Advertising Ethics


BOB ABERNETHY, anchor: Now, the messages of the advertising business. They help sell billions of dollars worth of products. But do they also coarsen American culture? And if so, who’s to blame — the ad agencies or us consumers? Lucky Severson has a report from Madison Avenue.

LUCKY SEVERSON: This is the annual One Show festival in New York, sponsored by the One Club, a nonprofit organization founded to uphold and raise creative standards in advertising. One commercial receiving top honors was an ad for Dove soap —an unusual attempt to broaden the concept of beauty. Mary Warlick is CEO of the One Club.

MARY WARLICK (CEO, The One Club): What Dove is doing, it’s showing that there are real people out there. Everybody is not a size 2. You can be beautiful in your own skin, and that’s a very, very important breakthrough.

Dove ad campaignSEVERSON: Does this mean the advertising industry has turned a new leaf against creating unrealistic images of beauty? Does it mean less sex and violence in media and advertising? Keith Reinhard is the chairman emeritus of the giant ad agency DDB Worldwide, and he has a dim view of the trend of many of today’s spots.

KEITH REINHARD (Chairman Emeritus, DDB Worldwide Communications Group, Inc): We have elected to become a very crass and coarse society. So advertising is reflective of that, and it also influences and helps shape who we are. I think it works both ways. If advertising content and where it’s placed and how it’s placed are not in concert with where people are and how they think, it’s not gong to work.

SEVERSON: Reinhard is considered one of the giants in the business, the creator of some of the more memorable ads of our times. The “Whassup?” Budweiser commercials ran for five years.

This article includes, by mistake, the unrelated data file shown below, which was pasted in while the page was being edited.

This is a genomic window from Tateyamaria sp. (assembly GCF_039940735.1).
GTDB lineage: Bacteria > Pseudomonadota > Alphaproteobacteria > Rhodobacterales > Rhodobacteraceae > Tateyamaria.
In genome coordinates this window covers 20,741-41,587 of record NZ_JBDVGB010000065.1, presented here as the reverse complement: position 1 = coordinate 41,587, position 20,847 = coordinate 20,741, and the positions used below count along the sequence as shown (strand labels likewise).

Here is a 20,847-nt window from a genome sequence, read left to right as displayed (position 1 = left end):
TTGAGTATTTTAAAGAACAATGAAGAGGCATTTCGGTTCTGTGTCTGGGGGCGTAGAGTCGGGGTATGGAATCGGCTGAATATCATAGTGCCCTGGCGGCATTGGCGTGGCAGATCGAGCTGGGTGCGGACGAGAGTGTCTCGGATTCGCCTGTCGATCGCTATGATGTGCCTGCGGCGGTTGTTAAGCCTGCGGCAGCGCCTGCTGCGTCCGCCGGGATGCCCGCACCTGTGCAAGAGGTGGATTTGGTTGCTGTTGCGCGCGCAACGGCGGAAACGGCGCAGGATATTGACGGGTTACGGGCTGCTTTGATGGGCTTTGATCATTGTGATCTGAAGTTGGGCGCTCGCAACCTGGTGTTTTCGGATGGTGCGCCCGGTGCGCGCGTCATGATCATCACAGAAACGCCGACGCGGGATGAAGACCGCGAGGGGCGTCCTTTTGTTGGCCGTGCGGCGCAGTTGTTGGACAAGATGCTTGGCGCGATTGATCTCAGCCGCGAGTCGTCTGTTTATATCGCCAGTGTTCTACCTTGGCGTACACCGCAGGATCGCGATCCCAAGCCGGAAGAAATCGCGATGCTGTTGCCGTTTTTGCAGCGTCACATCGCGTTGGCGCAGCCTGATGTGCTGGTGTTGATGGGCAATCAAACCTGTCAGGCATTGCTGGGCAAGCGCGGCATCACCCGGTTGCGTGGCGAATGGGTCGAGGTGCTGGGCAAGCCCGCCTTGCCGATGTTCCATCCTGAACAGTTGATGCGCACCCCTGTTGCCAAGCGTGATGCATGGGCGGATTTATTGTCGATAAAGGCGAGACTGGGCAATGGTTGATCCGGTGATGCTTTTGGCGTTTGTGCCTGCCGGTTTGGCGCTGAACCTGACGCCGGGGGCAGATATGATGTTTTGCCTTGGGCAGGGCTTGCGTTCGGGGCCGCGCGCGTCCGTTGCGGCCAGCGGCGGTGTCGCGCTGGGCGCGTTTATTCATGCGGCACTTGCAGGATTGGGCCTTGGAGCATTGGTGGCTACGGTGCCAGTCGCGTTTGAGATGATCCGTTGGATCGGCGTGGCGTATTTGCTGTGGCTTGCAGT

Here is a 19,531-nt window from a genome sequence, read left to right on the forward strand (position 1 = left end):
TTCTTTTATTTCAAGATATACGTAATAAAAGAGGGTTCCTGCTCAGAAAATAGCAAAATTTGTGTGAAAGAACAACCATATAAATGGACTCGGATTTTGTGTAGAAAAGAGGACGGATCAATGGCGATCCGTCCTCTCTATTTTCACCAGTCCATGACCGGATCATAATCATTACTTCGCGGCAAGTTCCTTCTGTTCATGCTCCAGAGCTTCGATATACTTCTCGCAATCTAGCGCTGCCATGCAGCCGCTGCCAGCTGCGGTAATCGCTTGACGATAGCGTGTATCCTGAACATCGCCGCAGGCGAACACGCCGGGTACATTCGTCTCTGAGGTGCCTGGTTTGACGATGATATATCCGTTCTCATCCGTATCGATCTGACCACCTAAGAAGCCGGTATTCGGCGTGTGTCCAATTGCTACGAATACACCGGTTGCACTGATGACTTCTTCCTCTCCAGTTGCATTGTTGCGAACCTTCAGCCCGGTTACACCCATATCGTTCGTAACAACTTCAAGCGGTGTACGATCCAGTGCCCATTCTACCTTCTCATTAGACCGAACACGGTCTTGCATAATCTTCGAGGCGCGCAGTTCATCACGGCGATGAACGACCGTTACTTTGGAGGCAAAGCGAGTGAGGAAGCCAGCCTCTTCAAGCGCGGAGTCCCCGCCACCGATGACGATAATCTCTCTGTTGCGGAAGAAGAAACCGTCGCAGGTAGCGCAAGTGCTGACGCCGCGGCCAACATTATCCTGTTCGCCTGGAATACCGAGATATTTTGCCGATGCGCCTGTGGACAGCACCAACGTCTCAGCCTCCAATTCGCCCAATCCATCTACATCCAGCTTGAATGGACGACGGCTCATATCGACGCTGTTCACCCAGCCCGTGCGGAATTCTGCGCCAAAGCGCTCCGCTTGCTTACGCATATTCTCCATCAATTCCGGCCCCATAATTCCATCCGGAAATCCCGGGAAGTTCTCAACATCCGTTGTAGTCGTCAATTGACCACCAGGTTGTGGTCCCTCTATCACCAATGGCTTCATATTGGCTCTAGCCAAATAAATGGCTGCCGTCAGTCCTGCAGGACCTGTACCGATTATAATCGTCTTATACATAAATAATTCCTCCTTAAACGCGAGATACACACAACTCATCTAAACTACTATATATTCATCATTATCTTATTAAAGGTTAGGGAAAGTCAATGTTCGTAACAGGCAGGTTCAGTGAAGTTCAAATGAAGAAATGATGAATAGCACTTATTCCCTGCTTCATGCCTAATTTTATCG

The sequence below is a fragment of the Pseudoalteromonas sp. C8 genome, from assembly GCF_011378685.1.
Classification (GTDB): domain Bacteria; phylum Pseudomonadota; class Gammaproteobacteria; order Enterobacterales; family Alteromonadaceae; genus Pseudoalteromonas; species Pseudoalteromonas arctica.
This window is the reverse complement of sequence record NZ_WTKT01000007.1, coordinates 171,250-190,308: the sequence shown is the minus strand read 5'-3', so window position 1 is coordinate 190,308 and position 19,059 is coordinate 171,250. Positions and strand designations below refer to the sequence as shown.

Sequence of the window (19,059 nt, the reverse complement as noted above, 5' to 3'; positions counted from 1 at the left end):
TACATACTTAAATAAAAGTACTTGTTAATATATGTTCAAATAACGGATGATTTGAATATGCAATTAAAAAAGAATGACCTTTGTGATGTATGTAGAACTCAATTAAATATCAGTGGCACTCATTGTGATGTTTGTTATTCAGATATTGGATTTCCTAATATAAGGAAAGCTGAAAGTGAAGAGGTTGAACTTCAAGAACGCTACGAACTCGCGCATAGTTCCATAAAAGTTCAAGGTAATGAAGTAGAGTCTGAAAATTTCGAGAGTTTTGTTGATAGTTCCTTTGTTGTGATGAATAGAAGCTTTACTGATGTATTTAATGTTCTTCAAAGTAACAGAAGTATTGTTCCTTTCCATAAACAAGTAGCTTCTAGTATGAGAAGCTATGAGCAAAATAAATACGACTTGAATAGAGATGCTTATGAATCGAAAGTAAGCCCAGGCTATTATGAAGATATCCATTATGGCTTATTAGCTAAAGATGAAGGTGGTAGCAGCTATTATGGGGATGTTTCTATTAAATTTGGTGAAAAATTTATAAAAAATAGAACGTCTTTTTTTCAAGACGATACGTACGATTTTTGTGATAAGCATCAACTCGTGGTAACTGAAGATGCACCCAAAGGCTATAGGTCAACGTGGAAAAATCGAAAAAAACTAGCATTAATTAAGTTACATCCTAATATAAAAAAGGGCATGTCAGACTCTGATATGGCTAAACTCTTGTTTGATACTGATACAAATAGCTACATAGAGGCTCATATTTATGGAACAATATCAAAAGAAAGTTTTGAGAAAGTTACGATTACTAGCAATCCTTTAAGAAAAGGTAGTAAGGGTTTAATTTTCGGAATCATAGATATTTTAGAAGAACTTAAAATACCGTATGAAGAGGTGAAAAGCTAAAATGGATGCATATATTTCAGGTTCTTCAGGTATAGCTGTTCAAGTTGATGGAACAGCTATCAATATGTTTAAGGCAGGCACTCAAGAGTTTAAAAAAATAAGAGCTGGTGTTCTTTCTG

Mr. REINHARD: In advertising beer, we are very careful not to target people who are below the legal age of drinking. We take the position that beer is not a bad thing when it’s used carefully, properly. We have another point of view on tobacco, which we won’t work for.

SEVERSON: Most Americans will remember the “You Deserve a Break Today” McDonald’s campaign. That was also Reinhard.

Adman Keith Reinhard, Chairman Emeritus, DDB Worldwide Communications GroupMr. REINHARD: If you are not ethical in business, you will not survive —at least for long. There have been some commercials that later, when I had become head of the company, when I saw it I said I hope we didn’t do that. And in one or two cases it turned out that we did.

SEVERSON: Advertisers can get in trouble with the Federal Trade Commission if their ads are untruthful or misleading. But the lines are fuzzy, and commercial speech, even in bad taste, is protected by the First Amendment.

Of course just because something is legal doesn’t mean it’s ethical. Advertising Professor Meme Drumwright is with the University of Texas at Austin. She conducted a survey.

Professor MEME DRUMWRIGHT (Department of Advertising, University of Texas, Austin). Oftentimes advertising practitioners don’t see the ethical issues. They have what we call moral myopia, where the ethical issues don’t come clearly into focus. And oftentimes also we find moral muteness —that people just don’t talk about ethical issues.

SEVERSON: Professor Drumwright says somewhere along the line many ad executives subordinate their ethics to the wishes of their clients.

Prof. Meme Drumwright, Department of Advertising, University of Texas, AustinProf. DRUMWRIGHT: You can rationalize, “Well, that the client should make the decisions. My job is to please the client.” There’s a tendency to compartmentalize, and again we see this in many businesses, where you have one set of values for your home and your friends and your family, and another set at work.